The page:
Health authorities are warning parents about a measles outbreak as five different areas of the country have been affected.
The highly-contagious viral disease often affects children and can be identified by the measles rash.
It’s been on decline in the past few years thanks to nationwide vaccination, but the NHS is now warning parents of an outbreak that has so far affected five different cities in the country.
Confirming the news on Twitter, a spokesperson for NHS tweeted: ‘There have been confirmed cases of measles in Leeds, Liverpool, Surrey, Manchester and Birmingham.’
To tackle the outbreak, parents are being urged to look out for the symptoms of the disease, which include cold-like symptoms – such as a runny nose, sneezing, and a cough – as well as red and sore eyes; high temperature; and small greyish-white spots on the inside of the cheeks.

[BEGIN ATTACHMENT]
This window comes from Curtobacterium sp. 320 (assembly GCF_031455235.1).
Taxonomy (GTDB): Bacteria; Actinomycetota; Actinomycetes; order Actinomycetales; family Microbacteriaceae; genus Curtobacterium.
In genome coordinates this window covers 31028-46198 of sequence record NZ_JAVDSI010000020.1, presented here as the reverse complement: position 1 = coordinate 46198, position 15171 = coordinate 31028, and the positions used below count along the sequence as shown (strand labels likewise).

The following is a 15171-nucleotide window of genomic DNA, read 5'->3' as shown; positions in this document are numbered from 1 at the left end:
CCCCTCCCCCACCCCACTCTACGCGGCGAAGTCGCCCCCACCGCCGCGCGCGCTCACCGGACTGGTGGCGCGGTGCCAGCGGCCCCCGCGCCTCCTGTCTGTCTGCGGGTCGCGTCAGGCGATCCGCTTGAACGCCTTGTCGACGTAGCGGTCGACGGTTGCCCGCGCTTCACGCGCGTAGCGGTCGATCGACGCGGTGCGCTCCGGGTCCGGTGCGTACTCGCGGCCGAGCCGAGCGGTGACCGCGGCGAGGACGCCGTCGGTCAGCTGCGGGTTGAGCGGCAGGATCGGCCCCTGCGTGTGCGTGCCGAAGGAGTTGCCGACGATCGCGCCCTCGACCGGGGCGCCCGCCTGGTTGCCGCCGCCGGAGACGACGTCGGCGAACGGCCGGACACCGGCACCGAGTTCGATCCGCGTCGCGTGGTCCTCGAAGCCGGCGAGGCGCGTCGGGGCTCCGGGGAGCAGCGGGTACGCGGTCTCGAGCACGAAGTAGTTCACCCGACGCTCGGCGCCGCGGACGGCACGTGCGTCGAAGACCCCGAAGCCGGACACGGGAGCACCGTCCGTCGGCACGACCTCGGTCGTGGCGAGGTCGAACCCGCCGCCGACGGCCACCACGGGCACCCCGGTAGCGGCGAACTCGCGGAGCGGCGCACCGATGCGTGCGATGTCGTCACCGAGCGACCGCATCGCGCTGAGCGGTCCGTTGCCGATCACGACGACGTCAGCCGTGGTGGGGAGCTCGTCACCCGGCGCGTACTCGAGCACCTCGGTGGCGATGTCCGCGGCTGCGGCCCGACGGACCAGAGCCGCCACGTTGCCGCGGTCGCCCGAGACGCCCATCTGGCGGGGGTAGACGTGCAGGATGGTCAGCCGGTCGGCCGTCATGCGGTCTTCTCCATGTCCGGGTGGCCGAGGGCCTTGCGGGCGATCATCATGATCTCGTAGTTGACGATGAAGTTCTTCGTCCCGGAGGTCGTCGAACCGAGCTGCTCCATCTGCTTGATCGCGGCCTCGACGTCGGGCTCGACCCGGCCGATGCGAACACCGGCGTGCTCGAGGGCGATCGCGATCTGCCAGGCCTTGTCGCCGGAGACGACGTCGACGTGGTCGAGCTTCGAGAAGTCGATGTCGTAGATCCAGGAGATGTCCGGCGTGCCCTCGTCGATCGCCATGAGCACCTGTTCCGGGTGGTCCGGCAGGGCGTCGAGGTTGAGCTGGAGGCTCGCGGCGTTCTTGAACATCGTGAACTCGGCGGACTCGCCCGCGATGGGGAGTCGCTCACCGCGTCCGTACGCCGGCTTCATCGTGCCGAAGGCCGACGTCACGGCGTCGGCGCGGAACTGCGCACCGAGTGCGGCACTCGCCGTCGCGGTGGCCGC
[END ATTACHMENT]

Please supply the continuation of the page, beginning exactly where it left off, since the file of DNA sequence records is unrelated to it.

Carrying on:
Experts also urging parents to vaccinate their children, as it’s ‘highly effective and safe’ way to prevent them from getting the condition.
Dr Will Welfare, consultant in Health Protection with Public Health England, said: ‘Measles is a very infectious virus and can spread rapidly among communities, such as schools, if people have not been fully immunised.
‘While most people who catch measles will recover completely within a couple of weeks, it’s important to remember measles can be a very serious illness that can leave permanent disability, and occasionally even kill.
Parents are being urged to vaccinate their children
‘I would appeal to any parents who have not yet had their children vaccinated to get them protected as soon as possible through their GP.’
The condition, while unpleasant, usually passes after 7 days. However, it can also lead to potentially life-threatening complications in more serious cases, like infections of the lungs (pneumonia) and brain (encephalitis).
According to Public Health England’s Head of Immunisation, Dr Mary Ramsay, the outbreak could be connected to outbreaks in Europe.
‘The measles outbreaks we are currently seeing in England are linked to ongoing large outbreaks in Europe’, she said.